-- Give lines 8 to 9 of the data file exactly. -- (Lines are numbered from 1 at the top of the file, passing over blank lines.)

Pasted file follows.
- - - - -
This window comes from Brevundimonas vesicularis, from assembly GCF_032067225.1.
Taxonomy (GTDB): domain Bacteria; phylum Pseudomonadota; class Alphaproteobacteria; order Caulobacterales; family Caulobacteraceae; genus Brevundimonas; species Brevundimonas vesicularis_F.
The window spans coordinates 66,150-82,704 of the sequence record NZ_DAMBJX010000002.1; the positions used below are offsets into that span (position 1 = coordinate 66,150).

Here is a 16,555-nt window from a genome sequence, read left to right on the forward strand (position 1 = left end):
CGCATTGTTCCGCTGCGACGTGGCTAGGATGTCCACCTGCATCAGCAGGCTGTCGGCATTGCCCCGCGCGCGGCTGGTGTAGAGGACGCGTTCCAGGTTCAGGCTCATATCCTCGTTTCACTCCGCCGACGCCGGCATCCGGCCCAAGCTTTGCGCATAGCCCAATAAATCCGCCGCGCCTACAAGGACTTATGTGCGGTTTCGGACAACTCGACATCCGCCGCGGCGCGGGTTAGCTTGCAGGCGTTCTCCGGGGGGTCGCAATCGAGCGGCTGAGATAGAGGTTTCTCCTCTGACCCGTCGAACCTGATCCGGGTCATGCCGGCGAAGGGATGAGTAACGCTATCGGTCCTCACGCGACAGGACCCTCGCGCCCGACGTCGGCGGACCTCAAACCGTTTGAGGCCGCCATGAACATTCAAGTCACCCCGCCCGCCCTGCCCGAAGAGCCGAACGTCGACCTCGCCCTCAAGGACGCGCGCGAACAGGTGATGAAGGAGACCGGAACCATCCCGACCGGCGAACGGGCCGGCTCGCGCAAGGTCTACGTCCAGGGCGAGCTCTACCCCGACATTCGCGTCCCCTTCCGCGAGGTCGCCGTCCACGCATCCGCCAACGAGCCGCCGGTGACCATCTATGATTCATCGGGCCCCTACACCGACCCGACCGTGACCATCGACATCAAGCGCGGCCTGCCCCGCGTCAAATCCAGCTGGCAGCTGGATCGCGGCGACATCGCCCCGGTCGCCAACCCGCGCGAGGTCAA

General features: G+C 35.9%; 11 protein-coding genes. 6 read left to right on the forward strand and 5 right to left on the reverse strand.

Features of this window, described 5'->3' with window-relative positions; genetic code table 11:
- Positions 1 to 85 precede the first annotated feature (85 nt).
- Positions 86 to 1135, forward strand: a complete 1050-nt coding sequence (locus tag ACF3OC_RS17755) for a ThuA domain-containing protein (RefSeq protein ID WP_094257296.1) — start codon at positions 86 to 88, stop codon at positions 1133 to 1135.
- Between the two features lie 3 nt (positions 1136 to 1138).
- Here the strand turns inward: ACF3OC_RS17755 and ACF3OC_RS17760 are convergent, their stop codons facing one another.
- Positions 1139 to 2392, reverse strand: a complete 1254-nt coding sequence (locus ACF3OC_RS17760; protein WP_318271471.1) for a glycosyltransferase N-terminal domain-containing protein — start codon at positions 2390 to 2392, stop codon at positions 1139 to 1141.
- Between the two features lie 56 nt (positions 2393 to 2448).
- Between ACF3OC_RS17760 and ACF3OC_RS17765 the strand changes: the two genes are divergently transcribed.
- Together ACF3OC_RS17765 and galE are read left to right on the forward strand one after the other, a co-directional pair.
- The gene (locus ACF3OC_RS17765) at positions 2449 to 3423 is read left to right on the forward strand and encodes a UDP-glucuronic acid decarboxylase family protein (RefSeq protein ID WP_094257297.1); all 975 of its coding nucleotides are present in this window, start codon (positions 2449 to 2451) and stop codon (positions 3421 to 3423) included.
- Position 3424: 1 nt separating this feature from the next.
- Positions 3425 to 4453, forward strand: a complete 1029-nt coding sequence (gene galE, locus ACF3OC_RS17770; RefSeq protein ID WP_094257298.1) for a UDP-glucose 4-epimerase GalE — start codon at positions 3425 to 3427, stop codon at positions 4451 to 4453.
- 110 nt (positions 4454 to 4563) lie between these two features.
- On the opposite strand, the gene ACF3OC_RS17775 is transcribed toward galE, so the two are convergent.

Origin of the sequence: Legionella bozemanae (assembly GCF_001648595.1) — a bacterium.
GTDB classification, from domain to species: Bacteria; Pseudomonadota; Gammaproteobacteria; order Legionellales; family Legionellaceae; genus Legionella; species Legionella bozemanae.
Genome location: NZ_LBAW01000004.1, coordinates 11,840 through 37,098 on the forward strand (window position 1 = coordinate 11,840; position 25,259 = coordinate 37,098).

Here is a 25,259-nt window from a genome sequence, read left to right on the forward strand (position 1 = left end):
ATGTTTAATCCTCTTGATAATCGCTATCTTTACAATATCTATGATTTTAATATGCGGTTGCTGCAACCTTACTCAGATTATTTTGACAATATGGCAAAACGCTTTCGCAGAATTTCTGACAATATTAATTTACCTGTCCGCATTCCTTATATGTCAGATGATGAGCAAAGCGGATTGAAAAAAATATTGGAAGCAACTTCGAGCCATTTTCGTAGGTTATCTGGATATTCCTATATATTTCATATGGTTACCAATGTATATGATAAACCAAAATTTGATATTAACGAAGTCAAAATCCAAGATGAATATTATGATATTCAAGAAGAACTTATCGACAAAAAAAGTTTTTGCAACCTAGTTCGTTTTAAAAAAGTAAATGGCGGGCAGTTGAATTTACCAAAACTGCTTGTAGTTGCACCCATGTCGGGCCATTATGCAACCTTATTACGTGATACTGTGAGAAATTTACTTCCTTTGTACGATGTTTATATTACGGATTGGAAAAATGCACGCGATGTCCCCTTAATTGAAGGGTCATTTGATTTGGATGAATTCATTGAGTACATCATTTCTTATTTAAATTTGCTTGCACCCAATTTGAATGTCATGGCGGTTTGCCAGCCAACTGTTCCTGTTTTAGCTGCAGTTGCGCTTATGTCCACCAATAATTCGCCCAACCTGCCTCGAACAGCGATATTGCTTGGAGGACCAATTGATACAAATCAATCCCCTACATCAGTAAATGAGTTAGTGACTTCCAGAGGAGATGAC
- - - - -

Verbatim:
- Positions 1 to 85 precede the first annotated feature (85 nt).
- Positions 86 to 1135, forward strand: a complete 1050-nt coding sequence (locus tag ACF3OC_RS17755) for a ThuA domain-containing protein (RefSeq protein ID WP_094257296.1) — start codon at positions 86 to 88, stop codon at positions 1133 to 1135.